One previous study in Sweden and Finland rigorously tested the effect of a healthy lifestyle by assigning one group to follow one and included a comparison group that did not. It concluded that healthy habits could help prevent mental decline. The Alzheimer’s Association is sponsoring a similar study underway now in the United States.
Healthy living also is the focus of new dementia prevention guidelines that the World Health Organization released in February.
Police and protesters are gearing up for a fight in Hawaii as construction is set to begin on a massive telescope on Mauna Kea, the islands’ highest peak, considered sacred by some native Hawaiians.
State officials said the road to the top of Mauna Kea mountain on the Big Island will be closed starting Monday as equipment is delivered to the construction site.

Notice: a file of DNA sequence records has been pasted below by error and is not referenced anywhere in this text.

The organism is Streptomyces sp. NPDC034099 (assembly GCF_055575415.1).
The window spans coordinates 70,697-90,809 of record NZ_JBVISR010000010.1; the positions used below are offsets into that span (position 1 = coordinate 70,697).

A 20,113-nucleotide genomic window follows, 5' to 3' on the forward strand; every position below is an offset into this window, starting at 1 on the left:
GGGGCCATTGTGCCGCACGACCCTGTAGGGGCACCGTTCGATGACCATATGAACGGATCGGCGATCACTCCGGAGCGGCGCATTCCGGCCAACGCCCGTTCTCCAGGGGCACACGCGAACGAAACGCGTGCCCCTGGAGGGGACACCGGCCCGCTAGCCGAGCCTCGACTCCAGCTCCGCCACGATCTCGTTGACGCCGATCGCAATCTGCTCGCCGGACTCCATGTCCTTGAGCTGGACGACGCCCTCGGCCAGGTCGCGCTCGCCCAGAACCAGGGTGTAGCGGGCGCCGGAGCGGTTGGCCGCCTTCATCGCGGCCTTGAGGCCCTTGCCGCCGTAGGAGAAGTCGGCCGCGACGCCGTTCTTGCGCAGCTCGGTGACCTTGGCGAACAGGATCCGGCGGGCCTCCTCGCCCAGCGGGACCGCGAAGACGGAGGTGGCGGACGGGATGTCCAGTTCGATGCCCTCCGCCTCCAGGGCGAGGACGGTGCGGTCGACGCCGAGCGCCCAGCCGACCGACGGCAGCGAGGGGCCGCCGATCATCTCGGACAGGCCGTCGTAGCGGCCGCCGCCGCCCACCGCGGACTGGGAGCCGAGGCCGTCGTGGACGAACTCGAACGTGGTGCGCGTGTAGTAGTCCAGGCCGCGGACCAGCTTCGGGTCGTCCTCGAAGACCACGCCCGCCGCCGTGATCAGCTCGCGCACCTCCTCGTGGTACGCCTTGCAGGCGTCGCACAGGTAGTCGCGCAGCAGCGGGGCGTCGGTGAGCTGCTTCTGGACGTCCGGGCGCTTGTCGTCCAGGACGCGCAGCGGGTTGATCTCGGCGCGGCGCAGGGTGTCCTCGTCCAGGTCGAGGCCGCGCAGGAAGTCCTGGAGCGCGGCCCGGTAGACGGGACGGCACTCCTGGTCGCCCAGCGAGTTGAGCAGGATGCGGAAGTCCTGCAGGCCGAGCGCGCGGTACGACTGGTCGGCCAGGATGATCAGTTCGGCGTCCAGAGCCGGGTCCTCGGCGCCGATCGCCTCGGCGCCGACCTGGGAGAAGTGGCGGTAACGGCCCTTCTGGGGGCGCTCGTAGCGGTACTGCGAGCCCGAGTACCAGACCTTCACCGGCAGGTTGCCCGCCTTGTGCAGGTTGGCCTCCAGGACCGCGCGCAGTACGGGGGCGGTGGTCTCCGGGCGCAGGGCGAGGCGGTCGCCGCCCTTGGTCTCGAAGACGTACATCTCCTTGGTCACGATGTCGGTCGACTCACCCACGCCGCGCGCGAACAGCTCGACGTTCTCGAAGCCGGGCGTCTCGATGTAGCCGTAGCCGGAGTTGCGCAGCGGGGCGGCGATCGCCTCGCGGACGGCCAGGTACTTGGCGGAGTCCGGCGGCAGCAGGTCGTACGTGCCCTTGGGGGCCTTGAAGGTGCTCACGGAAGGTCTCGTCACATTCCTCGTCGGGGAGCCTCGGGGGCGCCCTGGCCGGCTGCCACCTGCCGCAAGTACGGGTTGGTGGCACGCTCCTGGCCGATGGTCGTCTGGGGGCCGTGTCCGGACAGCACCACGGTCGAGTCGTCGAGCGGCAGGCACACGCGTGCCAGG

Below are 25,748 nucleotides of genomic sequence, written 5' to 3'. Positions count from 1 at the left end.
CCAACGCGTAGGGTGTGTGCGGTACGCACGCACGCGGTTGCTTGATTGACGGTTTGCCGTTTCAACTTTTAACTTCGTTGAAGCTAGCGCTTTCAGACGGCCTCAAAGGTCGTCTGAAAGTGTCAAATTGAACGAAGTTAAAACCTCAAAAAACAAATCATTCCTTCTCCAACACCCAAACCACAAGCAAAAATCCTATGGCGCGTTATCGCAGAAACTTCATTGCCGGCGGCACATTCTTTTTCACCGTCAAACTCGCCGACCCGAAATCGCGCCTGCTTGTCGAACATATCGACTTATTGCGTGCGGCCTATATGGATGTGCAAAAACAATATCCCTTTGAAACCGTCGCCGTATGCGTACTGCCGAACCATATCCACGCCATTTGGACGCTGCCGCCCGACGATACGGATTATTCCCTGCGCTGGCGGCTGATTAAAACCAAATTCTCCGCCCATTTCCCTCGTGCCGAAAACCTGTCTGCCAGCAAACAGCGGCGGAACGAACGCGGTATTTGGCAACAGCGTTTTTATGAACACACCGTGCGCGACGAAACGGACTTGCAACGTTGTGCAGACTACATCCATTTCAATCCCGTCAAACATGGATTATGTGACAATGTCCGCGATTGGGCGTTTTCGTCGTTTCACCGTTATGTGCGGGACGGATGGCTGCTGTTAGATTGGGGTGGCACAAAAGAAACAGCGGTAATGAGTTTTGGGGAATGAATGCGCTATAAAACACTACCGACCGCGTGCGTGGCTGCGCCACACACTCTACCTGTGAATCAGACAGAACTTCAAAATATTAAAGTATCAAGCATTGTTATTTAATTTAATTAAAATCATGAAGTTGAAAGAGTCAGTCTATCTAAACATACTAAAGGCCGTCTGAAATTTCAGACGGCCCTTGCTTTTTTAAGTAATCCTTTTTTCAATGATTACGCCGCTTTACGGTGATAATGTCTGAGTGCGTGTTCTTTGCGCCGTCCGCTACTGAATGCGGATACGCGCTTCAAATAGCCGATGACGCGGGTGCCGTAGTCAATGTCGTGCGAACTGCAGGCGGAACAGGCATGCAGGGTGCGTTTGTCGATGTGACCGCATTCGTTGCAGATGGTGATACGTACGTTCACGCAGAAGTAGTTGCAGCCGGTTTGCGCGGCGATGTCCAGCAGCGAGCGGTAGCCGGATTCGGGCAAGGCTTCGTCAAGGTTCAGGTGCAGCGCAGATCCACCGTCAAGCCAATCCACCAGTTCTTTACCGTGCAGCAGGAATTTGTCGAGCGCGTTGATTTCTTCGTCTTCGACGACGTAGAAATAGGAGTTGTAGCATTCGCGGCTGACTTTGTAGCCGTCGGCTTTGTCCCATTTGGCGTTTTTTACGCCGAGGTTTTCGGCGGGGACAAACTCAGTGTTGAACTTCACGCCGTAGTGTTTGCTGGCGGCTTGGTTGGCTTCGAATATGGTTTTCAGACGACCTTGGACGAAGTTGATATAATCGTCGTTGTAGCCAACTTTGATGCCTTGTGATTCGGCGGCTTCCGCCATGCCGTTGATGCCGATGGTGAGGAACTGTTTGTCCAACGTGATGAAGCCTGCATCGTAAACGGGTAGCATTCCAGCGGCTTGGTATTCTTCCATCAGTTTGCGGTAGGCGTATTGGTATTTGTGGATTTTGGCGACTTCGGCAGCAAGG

Scientists chose Mauna Kea in 2009 after a five-year, worldwide search for the ideal site for the largest telescope in the Northern Hemisphere. Construction was supposed to begin in 2014 but was halted by protests.
Opponents of the $1.4 billion telescope will desecrate sacred land. According to the University of Hawaii, ancient Hawaiians considered the location kapu, or forbidden. Only the highest-ranking chiefs and priests were allowed to make the long trek to Mauna Kea’s summit above the clouds.
Supporters of telescope say it will not only make important scientific discoveries but bring educational and economic opportunities to Hawaii.
The company behind the telescope is made up of a group of universities in California and Canada, with partners from China, India and Japan.
Astronomers hope the telescope will help them look back 13 billion years to the time just after the Big Bang and answer fundamental questions about the universe.
It is not clear what the opponents of the project have planned for Monday but Gov. David Ige said unarmed National Guard units will be on hand to help enforce road closures and transport workers and supplies.
In the early hours of Monday, India is set to launch a mission to an uncharted area of the moon, marking a significant milestone in its steadily expanding ambitions in space.